Can you please briefly explain the three different revenue-earning participation roles in The Graph protocol – Delegator, Curator and Indexer? We know that delegating is a fairly straightforward staking (passive yield-earning) process. But can anyone become, for instance, a ‘Curator’ with limited techy skills and know-how?

Yes, that’s right – Delegator is the most accessible role on the network. Delegators help secure the network by delegating – aka staking – their GRT with Indexers that they believe are providing valuable, trustworthy indexing on the network. In turn, Delegators receive a portion of that Indexer’s revenue, while enabling that Indexer to service more subgraphs and serve more queries.

Curators meanwhile require a little more web3 ecosystem familiarity because their primary incentive is collecting future query fees. Curators stake GRT to signal on subgraphs they believe provide the greatest utility and have high quality and reliability. There is some degree of risk involved when selecting a subgraph to signal on. That being said, the act of curating a subgraph is as simple as staking GRT on a subgraph of your choice.

Why is it important for the protocol to have a token – GRT?

The Graph is a decentralised protocol that enables easy access to blockchain data peer to peer. It’s similar to a B2B2C model, except it’s powered by a decentralised network of participants.

Network participants work together to provide data to end users in exchange for GRT rewards. And GRT is the work utility token that aligns data providers and consumers.

GRT serves as a utility for coordinating data providers and consumers within the network and incentivises protocol participants to organise data effectively. There is no centralised company in the middle of The Graph taking fees or rent seeking – the value you put into The Graph is the value you are rewarded for – peer to peer.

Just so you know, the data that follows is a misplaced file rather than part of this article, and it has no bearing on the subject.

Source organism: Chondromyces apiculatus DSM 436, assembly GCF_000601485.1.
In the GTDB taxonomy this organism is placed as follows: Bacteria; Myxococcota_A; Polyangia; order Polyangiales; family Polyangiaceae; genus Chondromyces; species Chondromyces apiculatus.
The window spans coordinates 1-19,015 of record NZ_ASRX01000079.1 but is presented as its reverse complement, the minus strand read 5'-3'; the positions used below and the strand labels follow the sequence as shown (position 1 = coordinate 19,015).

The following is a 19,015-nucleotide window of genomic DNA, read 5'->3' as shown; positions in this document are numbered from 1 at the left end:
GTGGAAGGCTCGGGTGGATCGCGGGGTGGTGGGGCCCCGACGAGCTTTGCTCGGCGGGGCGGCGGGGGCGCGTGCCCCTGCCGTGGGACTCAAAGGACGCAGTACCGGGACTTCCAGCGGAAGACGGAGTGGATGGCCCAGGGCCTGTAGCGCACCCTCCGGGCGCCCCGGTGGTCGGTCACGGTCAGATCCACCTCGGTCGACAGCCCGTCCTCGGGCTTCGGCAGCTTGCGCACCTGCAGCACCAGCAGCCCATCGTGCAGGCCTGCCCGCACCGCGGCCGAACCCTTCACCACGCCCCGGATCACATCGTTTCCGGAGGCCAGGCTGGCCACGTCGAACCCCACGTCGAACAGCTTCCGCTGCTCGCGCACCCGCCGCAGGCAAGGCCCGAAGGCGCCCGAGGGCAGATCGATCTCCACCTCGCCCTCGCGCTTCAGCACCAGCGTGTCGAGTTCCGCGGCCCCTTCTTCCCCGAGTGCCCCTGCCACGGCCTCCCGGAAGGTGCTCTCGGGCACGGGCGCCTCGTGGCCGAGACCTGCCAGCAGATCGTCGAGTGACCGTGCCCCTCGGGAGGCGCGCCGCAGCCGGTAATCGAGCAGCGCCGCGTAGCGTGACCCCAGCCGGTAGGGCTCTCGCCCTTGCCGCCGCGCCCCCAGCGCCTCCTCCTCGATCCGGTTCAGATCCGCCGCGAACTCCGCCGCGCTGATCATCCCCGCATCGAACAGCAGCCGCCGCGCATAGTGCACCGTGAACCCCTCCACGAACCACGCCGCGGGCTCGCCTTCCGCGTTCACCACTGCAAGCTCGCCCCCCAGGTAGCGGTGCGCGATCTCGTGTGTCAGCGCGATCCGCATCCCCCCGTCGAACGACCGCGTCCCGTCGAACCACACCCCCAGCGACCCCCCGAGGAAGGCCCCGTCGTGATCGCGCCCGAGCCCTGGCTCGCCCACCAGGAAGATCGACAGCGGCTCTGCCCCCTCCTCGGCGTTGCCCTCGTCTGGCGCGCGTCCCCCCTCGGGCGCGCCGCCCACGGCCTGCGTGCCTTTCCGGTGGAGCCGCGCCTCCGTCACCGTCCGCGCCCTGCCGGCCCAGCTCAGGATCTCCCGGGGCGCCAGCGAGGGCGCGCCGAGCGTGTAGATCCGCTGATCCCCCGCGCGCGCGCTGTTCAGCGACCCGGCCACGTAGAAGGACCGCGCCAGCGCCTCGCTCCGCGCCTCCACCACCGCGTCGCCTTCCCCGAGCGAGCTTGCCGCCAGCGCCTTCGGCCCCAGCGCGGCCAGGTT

Clocking up the milestones

What are some of the milestones (statistical or otherwise) that you’re most proud of when talking about The Graph? 

I’ll bullet-point it for you, because there are a lot… In Q4 2022, The Graph’s decentralised network added:

  • 121 new subgraphs (+24%)
  • 72 new Indexers (+33%)
  • 968K in query fees (+51%)
  • +12.5% active developer participants
  • By the end of Q4, the network was powered by almost 300 Indexers. Now it’s over 400
  • The Graph Network is outperforming the hosted service
  • And The Graph is multi-chain: Ethereum and Gnosis Chain are now live on the network. Additionally, The Graph Foundation announced more chain integrations onto The Graph Network including Polygon, Optimism, Arbitrum, Avalanche, and Celo.



Edge & Node more committed than ever

So Edge & Node describes itself as “the initial team” behind the development of The Graph. Does that mean it’s now taken more of a back seat as The Graph protocol has gained more of a decentralised life of its own? 

Actually, Edge & Node has only increased its contributions to The Graph. However, there has been a surge of improvements to the protocol from core dev teams and network participants alike.

The open-source nature of the protocol enables anyone and everyone to make meaningful contributions. [There are ] seven teams and hundreds of independent contributors. So, essentially, Edge & Node is one of many companies contributing to The Graph. 

The Graph ecosystem is also home to a thriving community forum, where a variety of network participants share ideas, collaborate, and contribute to the protocol in a decentralised way.

Finally, we saw in crypto media news somewhere or other that Edge & Node recently became an official Indexer on the protocol. Why was that a big deal?  

[For this answer, Kline deferred to her colleague Brandon Ramirez – CEO of Edge & Node.]

“[Edge & Node] running an active Indexer benefits the entire ecosystem [through] the incentive we now have to dogfood the exact same tooling and economics that Indexers interact with every day,” said Ramirez.

“Because our goal is to provide good-quality service to the network while also operating at a profit, we expect to gain even more empathy for the challenges high-quality Indexers might face when trying to run a high-quality Indexer at a profit.

“This is in contrast to our philanthropic Indexer operation, where there was no need to optimise our Indexer’s allocations or other key decision problems Indexers face.”

“The significance of becoming Indexers on The Graph Network shows our commitment to The Graph’s decentralised network,” added Kline.


This interview was edited lightly for clarity. None of the information or views expressed in this article should be construed as financial advice.